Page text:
One would think that in the case of a mass shooting, the presence of a silencer would make it that much harder for intended victims to realize they’re under attack. Or where the attack was coming from. One would also suppose that such delays would serve only to expand the ultimate body count. One might suppose the outcome of this equation — weighing the inconvenience of wearing earplugs against the inconvenience of being dead forever — would be obvious. But according to studies cited by the American Suppressor Association — yes, they do have associations for everything — and the National Rifle Association, my reckoning doesn’t really add up. That’s because suppressors are almost never implicated in acts of criminal violence. And gun control advocates don’t dispute this. They argue this fact serves only to illustrate just how well the existing restrictions are working.
Somehow in all this, the photographs of the three dead Hans keep coming to mind. I am reminded of Josef Stalin’s sublimely cynical quote: “One death is a tragedy,” Stalin noted. “One million is a statistic.”
As usual there’s no shortage of grim ironies surrounding this legislation, which was supposed to have had its first committee hearing this past week. From the outset, the timing was awkward, coming roughly on the first-year anniversary of the largest mass shooting in American history at a gay nightclub in Orlando Florida — Pulse — that left 49 victims and 58 seriously wounded.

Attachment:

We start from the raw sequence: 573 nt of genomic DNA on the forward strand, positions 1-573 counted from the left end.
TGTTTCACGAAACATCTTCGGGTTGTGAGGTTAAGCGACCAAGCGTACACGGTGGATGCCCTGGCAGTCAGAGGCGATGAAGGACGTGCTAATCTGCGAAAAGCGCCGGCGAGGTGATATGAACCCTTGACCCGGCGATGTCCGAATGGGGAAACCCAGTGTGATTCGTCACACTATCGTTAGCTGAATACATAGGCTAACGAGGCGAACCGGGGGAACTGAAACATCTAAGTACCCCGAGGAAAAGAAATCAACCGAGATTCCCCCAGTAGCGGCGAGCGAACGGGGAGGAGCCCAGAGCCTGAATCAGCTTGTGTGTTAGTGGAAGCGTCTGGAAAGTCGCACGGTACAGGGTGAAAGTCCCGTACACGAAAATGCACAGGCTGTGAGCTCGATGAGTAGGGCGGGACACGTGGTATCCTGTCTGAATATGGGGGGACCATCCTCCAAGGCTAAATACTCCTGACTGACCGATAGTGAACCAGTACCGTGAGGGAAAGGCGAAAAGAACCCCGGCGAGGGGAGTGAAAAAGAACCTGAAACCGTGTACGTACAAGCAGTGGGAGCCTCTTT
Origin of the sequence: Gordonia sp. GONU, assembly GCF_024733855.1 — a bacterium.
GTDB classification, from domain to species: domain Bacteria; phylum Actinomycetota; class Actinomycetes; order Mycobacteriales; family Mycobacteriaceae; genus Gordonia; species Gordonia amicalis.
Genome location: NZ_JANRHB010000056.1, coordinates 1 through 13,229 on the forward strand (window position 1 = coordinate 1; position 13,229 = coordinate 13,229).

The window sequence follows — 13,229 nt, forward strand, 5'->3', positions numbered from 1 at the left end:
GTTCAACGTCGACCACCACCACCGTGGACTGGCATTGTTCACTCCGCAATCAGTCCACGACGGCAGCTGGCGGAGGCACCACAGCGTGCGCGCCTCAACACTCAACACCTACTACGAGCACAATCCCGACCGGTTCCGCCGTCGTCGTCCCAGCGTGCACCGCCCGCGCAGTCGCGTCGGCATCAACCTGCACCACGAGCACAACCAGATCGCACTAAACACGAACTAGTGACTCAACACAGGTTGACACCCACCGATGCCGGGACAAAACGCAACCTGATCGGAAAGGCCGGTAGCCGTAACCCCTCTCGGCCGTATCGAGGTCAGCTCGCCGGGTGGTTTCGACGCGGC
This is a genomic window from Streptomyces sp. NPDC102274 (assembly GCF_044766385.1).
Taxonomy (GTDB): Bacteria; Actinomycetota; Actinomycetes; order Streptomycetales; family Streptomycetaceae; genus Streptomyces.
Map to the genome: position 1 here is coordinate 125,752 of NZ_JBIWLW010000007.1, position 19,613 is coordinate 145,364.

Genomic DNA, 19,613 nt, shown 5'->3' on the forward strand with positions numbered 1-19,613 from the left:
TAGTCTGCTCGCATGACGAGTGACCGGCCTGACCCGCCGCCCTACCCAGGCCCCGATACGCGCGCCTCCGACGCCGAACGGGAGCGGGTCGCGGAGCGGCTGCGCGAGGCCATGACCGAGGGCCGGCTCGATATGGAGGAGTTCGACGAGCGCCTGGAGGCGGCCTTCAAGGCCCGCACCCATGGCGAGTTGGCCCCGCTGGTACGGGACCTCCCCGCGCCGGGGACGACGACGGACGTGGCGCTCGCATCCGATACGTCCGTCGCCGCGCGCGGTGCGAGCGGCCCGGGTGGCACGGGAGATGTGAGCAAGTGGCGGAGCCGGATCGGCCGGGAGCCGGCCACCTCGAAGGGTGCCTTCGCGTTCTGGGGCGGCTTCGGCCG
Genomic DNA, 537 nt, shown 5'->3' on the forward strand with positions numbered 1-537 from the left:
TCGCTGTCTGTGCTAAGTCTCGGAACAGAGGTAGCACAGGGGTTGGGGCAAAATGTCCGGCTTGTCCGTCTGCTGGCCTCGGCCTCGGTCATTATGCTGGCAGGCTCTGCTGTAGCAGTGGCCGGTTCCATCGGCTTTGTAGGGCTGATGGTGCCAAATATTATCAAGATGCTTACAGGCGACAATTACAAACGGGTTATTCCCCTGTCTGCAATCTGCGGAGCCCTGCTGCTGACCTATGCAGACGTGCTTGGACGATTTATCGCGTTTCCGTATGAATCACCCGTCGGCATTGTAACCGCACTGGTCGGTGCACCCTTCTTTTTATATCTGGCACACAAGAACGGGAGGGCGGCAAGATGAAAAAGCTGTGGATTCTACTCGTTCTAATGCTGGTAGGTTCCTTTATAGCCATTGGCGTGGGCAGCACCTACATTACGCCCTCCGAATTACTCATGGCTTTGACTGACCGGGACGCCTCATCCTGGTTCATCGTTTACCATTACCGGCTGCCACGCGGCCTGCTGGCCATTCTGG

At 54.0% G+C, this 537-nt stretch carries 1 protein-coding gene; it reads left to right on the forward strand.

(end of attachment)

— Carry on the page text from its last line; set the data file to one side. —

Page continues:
The timing, it turned out, would only get worse.
The same day the hearing was scheduled, a rage-addled Bernie Sanders supporter from Illinois lit up a baseball field in Arlington, Virginia, shooting rapid fire at members of the Republican congressional baseball team, who were practicing for the big game the following night against their Democratic rivals. By the time 66-year-old James T. Hodgkinson was done spraying the field, four people had been seriously wounded, including House Majority Whip Steve Scalise. When the smoke had cleared, the only corpse on the ground would be Hodgkinson’s. Walking off the field just as Hodgkinson showed up was none other than South Carolina’s Jeff Duncan, author of the Hearing Protection Act. As Duncan and Hodgkinson passed each other, Hodgkinson asked Duncan,” Excuse me, sir, who’s practicing today? Democrats or Republicans?” As Duncan recounted, “I said, ‘This is a Republican team,’ and he said, ‘K, thanks.’”